National Limerick Day
Many of you know a Limerick is a five-line poem, usually whimsical, with a rhyming scheme which goes AABBA — the first, second and fifth lines all rhyme together. The shorter, third and fourth lines rhyme with each other. Allegedly named after the town of Limerick in Ireland, they were made popular by the English 19th century poet, Edward Lear, but no one seems to know who first invented the style.
As a kid, I remember hearing my dad spouting Limericks, some well-known, some he’d made up. I’d never written one before but when I saw National Limerick Day was coming up, I started musing. Surprisingly, the first two lines just popped in my head, then the next two came quickly, and when I saw where it was going the fifth line was obvious.
There once was a sailor named Gary
Who swore he would never re-marry
But when I came on board
His joyfulness soared
And now he’s as happy as Larry.
The poem tickled me, but the really funny part was when Gary said “Who’s Larry?”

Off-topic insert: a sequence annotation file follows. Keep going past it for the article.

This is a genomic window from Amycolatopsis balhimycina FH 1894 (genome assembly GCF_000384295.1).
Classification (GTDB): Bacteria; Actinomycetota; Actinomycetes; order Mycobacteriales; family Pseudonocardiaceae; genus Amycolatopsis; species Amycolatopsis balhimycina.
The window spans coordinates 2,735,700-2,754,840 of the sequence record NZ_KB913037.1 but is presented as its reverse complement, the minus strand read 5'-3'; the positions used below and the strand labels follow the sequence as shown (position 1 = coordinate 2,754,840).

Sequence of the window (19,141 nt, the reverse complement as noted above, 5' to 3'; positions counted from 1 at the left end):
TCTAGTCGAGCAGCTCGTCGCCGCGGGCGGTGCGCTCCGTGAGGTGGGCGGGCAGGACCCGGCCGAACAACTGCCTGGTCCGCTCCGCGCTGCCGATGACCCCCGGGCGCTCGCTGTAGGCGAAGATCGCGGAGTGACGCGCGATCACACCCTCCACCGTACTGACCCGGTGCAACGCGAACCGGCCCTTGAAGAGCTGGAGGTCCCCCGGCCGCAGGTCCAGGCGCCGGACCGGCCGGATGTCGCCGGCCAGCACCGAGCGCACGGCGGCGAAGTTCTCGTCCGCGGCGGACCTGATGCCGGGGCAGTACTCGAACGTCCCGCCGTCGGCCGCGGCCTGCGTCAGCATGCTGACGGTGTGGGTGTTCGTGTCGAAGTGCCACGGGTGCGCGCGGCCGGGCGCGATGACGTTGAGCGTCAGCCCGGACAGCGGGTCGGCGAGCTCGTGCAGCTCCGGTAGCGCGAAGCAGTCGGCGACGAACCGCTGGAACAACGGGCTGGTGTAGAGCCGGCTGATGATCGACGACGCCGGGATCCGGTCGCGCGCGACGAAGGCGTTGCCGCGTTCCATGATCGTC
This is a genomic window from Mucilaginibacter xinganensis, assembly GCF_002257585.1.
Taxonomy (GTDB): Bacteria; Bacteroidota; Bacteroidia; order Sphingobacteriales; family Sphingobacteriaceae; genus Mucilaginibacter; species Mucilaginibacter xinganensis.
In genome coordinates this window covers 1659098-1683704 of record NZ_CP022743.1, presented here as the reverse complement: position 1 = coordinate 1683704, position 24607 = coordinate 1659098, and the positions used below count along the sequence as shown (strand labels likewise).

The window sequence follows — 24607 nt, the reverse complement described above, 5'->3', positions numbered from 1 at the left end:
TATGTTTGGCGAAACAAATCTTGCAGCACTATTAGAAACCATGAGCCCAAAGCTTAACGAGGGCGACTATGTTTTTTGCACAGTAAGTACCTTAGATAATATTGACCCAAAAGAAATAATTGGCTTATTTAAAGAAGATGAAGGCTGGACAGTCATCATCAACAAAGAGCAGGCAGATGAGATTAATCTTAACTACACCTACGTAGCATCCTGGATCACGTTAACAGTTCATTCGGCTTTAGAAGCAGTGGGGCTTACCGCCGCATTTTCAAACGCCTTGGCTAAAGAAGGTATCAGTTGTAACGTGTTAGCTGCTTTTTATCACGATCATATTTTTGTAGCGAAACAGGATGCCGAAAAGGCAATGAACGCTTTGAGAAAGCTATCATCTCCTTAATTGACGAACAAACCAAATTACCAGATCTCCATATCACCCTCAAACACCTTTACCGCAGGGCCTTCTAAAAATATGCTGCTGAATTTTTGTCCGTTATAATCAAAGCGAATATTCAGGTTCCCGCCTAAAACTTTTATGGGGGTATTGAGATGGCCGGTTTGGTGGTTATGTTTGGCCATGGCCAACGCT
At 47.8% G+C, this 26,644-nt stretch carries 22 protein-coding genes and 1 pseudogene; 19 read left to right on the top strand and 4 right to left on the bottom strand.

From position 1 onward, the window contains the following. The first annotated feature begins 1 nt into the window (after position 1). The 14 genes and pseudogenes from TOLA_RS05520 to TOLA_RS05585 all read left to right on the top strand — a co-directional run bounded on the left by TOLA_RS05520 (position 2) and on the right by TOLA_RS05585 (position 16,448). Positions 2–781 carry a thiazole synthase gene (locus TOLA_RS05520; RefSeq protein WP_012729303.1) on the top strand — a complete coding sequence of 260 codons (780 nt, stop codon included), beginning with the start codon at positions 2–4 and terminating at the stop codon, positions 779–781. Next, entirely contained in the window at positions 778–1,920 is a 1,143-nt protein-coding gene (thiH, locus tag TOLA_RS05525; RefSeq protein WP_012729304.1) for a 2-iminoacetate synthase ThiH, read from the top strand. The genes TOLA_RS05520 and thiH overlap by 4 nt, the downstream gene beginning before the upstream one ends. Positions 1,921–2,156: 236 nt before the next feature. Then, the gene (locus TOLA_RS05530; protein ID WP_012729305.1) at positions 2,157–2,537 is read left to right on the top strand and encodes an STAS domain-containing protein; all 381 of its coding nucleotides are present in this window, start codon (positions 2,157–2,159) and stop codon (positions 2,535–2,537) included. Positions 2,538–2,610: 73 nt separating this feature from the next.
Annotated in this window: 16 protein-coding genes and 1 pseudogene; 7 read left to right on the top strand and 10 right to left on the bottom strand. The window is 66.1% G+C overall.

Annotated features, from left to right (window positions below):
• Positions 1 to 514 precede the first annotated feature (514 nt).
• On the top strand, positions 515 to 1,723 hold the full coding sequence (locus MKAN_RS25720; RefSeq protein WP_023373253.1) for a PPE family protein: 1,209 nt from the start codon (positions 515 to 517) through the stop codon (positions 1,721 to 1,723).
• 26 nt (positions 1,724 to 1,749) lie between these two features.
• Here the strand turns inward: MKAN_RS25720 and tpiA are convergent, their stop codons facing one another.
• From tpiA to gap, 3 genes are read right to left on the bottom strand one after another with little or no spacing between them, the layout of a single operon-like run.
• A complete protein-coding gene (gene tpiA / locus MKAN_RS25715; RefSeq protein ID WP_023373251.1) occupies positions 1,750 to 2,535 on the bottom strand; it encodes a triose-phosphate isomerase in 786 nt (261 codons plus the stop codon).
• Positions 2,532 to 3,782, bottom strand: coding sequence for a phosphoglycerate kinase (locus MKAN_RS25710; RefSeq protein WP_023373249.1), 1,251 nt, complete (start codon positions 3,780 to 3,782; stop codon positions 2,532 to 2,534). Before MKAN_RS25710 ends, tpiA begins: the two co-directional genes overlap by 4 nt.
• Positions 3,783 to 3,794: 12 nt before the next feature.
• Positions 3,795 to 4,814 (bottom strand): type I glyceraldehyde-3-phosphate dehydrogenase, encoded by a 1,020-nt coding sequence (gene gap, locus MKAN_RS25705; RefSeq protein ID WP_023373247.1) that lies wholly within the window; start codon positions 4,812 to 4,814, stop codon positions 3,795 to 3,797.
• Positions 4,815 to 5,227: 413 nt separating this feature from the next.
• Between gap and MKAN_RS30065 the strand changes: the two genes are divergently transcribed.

“You know,” I said, “Larry…as happy as Larry.”
“But who’s Larry?”
I was sure he was winding me up. But when he kept asking, I realized he was being serious. Sure enough, his phone came out of his pocket and off he and his index finger went in search of Larry. He scrolled with such determination I wondered if he thought it was an ex-boyfriend of mine.
“There is no Larry,” I laughed. “It’s just an expression!”
And that’s when Gary started to laugh at my assumption. “Says here that Larry Foley was an Australian Boxer (1847 – 1917) who was paid the vast sum of stg 1,000 for winning his last fight.”
“Let me see that.”
And down the internet rabbit hole we went to discover that the expression Happy as Larry could be rooted in any number of origins:
Australian/New Zealand slang – larrikin – meaning a street hooligan
English dialect – larrie – joking, practical joke
So, to my American friends who’d never heard the expression before, and in the words of Trevor Noah, now you know.
Anyway, having convinced Gary that I hadn’t made it up, I managed to persuade him to perform the Limerick with me. We sure had a laugh filming it on the bow of Free’d Spirit. Dare I say we were “as happy as Larry”.